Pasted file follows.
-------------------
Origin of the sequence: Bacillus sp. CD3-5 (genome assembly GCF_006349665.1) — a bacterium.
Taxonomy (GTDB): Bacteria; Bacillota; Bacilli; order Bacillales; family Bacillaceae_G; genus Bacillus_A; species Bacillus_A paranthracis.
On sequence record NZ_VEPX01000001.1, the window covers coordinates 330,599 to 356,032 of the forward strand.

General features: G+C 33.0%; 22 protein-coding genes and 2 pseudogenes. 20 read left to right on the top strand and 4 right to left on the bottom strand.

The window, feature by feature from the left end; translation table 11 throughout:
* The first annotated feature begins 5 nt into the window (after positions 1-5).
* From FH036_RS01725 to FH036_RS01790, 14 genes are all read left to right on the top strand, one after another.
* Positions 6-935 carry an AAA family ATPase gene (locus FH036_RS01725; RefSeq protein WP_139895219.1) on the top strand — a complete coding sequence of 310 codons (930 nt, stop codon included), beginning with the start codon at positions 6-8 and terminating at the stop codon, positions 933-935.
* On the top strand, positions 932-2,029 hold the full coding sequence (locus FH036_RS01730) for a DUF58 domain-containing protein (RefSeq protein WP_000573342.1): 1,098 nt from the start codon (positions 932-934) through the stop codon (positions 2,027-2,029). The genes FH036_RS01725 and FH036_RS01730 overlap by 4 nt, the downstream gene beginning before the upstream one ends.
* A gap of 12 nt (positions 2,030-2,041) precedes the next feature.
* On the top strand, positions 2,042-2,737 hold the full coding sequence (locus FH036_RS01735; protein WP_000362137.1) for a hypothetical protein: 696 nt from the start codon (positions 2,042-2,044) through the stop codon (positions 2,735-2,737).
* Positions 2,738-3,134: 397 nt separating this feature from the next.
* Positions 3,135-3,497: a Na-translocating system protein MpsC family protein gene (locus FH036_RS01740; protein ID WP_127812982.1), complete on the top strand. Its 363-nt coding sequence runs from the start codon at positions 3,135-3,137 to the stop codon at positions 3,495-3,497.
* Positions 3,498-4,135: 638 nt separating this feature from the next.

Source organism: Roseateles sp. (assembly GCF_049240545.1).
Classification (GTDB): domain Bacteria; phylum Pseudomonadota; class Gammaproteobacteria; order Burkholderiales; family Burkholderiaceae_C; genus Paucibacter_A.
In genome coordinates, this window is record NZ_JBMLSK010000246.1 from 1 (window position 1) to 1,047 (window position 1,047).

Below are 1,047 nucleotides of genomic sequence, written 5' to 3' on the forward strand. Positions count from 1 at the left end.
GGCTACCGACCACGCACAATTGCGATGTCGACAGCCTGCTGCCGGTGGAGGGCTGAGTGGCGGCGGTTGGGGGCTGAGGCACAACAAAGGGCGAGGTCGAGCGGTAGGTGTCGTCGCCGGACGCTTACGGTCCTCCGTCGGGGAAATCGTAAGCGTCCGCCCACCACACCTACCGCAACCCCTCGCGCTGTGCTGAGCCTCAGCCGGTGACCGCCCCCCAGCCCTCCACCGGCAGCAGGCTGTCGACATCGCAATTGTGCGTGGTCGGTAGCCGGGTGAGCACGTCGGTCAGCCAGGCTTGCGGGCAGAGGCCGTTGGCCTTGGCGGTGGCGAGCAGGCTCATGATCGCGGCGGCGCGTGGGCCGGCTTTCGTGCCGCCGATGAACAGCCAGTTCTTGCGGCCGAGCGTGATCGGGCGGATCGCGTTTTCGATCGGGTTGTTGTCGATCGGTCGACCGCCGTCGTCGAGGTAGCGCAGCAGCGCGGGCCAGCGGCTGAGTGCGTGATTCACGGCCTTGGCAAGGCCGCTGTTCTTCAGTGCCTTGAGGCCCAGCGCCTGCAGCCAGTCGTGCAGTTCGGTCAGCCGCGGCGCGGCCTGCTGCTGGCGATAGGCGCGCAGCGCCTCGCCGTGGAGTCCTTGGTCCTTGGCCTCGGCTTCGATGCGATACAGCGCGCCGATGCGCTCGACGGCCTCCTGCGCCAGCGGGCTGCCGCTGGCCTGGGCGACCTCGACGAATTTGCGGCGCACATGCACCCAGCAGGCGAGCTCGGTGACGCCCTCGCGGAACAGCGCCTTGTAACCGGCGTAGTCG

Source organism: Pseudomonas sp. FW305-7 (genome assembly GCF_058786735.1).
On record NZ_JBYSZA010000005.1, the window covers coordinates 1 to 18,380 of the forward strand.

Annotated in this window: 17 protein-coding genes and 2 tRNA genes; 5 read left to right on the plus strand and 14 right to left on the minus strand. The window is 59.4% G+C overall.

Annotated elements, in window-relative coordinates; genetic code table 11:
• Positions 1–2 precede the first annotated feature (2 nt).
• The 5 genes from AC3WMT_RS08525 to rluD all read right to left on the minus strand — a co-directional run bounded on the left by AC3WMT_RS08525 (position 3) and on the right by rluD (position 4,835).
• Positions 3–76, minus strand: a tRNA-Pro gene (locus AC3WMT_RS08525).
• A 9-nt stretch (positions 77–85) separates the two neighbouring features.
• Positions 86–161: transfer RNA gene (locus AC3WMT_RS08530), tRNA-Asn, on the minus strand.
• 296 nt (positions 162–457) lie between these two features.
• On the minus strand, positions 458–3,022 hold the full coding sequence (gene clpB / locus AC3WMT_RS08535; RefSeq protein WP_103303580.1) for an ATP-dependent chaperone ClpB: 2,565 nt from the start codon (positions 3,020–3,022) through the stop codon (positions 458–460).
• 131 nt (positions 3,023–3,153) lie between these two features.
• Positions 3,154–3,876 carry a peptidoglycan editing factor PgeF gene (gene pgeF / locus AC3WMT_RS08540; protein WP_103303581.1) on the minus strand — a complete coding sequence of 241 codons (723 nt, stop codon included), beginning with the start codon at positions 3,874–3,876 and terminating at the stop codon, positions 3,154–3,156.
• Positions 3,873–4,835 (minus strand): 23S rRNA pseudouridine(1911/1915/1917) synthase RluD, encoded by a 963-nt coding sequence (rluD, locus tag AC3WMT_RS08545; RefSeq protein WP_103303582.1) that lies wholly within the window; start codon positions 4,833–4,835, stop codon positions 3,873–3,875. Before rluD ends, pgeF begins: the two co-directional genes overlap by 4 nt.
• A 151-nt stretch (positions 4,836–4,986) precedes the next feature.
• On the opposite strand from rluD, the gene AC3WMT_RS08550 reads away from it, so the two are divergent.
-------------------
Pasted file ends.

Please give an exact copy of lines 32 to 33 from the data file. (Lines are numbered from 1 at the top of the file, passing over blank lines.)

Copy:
• Positions 3,154–3,876 carry a peptidoglycan editing factor PgeF gene (gene pgeF / locus AC3WMT_RS08540; protein WP_103303581.1) on the minus strand — a complete coding sequence of 241 codons (723 nt, stop codon included), beginning with the start codon at positions 3,874–3,876 and terminating at the stop codon, positions 3,154–3,156.
• Positions 3,873–4,835 (minus strand): 23S rRNA pseudouridine(1911/1915/1917) synthase RluD, encoded by a 963-nt coding sequence (rluD, locus tag AC3WMT_RS08545; RefSeq protein WP_103303582.1) that lies wholly within the window; start codon positions 4,833–4,835, stop codon positions 3,873–3,875. Before rluD ends, pgeF begins: the two co-directional genes overlap by 4 nt.